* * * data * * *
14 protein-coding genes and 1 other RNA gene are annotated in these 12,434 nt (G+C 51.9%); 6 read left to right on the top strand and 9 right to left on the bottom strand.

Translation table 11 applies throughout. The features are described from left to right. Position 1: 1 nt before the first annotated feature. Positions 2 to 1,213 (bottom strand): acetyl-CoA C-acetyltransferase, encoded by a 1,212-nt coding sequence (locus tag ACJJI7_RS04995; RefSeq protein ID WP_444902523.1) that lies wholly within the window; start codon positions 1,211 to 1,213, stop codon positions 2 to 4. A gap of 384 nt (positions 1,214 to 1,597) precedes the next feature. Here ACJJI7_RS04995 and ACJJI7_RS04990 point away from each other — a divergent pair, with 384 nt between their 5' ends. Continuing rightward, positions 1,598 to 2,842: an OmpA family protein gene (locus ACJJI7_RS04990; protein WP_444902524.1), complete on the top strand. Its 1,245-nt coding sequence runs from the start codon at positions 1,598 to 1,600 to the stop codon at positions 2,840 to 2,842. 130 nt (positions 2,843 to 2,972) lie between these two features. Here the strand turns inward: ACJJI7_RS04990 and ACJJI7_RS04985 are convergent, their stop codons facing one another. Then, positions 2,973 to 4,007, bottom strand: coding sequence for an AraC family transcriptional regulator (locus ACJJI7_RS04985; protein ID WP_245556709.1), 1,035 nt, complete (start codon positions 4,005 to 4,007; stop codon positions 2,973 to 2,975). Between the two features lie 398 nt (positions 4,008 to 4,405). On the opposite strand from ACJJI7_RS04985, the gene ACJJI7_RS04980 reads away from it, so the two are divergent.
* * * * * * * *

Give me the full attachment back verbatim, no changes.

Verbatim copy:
14 protein-coding genes and 1 other RNA gene are annotated in these 12,434 nt (G+C 51.9%); 6 read left to right on the top strand and 9 right to left on the bottom strand.

Translation table 11 applies throughout. The features are described from left to right. Position 1: 1 nt before the first annotated feature. Positions 2 to 1,213 (bottom strand): acetyl-CoA C-acetyltransferase, encoded by a 1,212-nt coding sequence (locus tag ACJJI7_RS04995; RefSeq protein ID WP_444902523.1) that lies wholly within the window; start codon positions 1,211 to 1,213, stop codon positions 2 to 4. A gap of 384 nt (positions 1,214 to 1,597) precedes the next feature. Here ACJJI7_RS04995 and ACJJI7_RS04990 point away from each other — a divergent pair, with 384 nt between their 5' ends. Continuing rightward, positions 1,598 to 2,842: an OmpA family protein gene (locus ACJJI7_RS04990; protein WP_444902524.1), complete on the top strand. Its 1,245-nt coding sequence runs from the start codon at positions 1,598 to 1,600 to the stop codon at positions 2,840 to 2,842. 130 nt (positions 2,843 to 2,972) lie between these two features. Here the strand turns inward: ACJJI7_RS04990 and ACJJI7_RS04985 are convergent, their stop codons facing one another. Then, positions 2,973 to 4,007, bottom strand: coding sequence for an AraC family transcriptional regulator (locus ACJJI7_RS04985; protein ID WP_245556709.1), 1,035 nt, complete (start codon positions 4,005 to 4,007; stop codon positions 2,973 to 2,975). Between the two features lie 398 nt (positions 4,008 to 4,405). On the opposite strand from ACJJI7_RS04985, the gene ACJJI7_RS04980 reads away from it, so the two are divergent.